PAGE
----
With Coffins and Convoys, Low Turnout at Israeli Arab Protest Against Police Inaction

Arab political organization says it plans to take complaints about police handling of violence in Arab community to United Nations

Protesters outside the Northern District police headquarters in Nazareth, October 22, 2019.
Gil Eliahu

A convoy of cars carrying empty coffins bearing slogans like “Who’s next?” and “Women’s Blood is Not Cheap,” was part of a rally protesting the police's response to violence in Arab communities, held Tuesday in front of Northern District police headquarters in Nazareth.

Some 500 people attended the demonstration, which disappointed the organizers, who had expected thousands to show up in a city that has experienced its fair share of violent incidents in recent years. The Higher Arab Monitoring Committee said the event was “an effort to convey to the police that any one of us could be a victim of violence and crime.”

The Committee Against Violence in Nazareth, which had organized the rally, admitted that it had not attracted the numbers they had expected. One reason, the organizers said, was that the protests have been going on for three weeks, and residents are starting to tire of them.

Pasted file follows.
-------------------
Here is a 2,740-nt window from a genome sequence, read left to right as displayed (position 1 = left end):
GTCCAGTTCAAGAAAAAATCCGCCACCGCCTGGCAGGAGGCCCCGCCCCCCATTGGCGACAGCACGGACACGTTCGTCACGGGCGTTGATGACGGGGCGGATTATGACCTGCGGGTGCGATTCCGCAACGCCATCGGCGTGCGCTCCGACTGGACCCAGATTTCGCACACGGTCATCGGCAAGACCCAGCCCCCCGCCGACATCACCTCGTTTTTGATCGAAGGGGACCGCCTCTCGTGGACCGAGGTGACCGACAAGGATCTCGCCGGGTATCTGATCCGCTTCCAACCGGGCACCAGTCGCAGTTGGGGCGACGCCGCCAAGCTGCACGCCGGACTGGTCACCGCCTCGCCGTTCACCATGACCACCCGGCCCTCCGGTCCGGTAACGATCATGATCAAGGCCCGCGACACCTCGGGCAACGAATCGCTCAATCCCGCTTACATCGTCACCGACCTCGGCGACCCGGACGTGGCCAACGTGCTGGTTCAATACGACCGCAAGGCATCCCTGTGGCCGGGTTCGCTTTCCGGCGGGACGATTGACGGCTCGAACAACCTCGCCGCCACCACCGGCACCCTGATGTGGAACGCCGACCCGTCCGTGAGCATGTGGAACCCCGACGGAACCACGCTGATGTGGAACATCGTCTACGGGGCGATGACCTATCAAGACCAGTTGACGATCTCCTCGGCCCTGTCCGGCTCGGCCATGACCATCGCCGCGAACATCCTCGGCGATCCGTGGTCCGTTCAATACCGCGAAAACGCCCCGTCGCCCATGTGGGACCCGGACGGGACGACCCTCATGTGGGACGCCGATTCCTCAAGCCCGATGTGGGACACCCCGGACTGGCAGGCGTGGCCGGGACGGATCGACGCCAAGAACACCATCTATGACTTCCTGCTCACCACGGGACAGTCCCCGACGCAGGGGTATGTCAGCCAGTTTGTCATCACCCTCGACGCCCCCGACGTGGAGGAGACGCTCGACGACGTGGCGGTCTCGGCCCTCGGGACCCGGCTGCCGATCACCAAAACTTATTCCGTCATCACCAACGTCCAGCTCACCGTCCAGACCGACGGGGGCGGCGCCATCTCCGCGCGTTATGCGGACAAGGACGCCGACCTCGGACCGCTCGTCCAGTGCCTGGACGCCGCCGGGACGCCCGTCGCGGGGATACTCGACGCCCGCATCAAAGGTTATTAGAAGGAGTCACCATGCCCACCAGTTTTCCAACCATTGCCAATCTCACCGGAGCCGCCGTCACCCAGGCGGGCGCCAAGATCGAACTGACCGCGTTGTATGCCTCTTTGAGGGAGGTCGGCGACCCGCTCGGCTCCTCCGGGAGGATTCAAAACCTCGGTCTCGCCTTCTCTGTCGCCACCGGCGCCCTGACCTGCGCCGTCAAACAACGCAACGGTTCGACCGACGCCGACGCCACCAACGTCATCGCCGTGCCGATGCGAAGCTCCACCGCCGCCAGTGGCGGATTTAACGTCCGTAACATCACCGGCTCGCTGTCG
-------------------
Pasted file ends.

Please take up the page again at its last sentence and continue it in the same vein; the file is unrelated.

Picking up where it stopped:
Another reason for the low turnout, residents noted, is political disputes. Most of the members of the organizing committee oppose Mayor Ali Salam, who did not attend the rally but sent his deputy, Mohammad Awaisi, in his place. According to Awaisi, the mayor could not attend due to personal reasons, but he supports the rally and the struggle against violence and crime, and that this matter should be a consensus in the Arab community.

The monitoring committee said the protests would continue until there is calm in Arab cities and towns, and until there is a practical plan for combating violence. The committee plans to erect a protest tent across from the Prime Minister’s Office in Jerusalem next week.

The committee’s legal forum said it would contact the UN Human Rights Council and protest powerlessness of authorities against the spread of violence and crime in Arab communities. The forum is also weighing the possibility of petitioning the High Court of Justice on the issue.

“The right to personal security is a basic right of every citizen," Joint List MK Yousef Jabareen, head of the committee’s international relations team, said, "and practically speaking, the Israeli government is denying this right to Arab society and discriminating against Arab citizens.”

Jabareen stressed that a complaint to the UN would include official data on the high crime rate in Arab communities, on the low solve rate of crimes and the low number of indictments, as well as on the quantities of illegal weapons found in Arab communities with no meaningful government activity to collect them.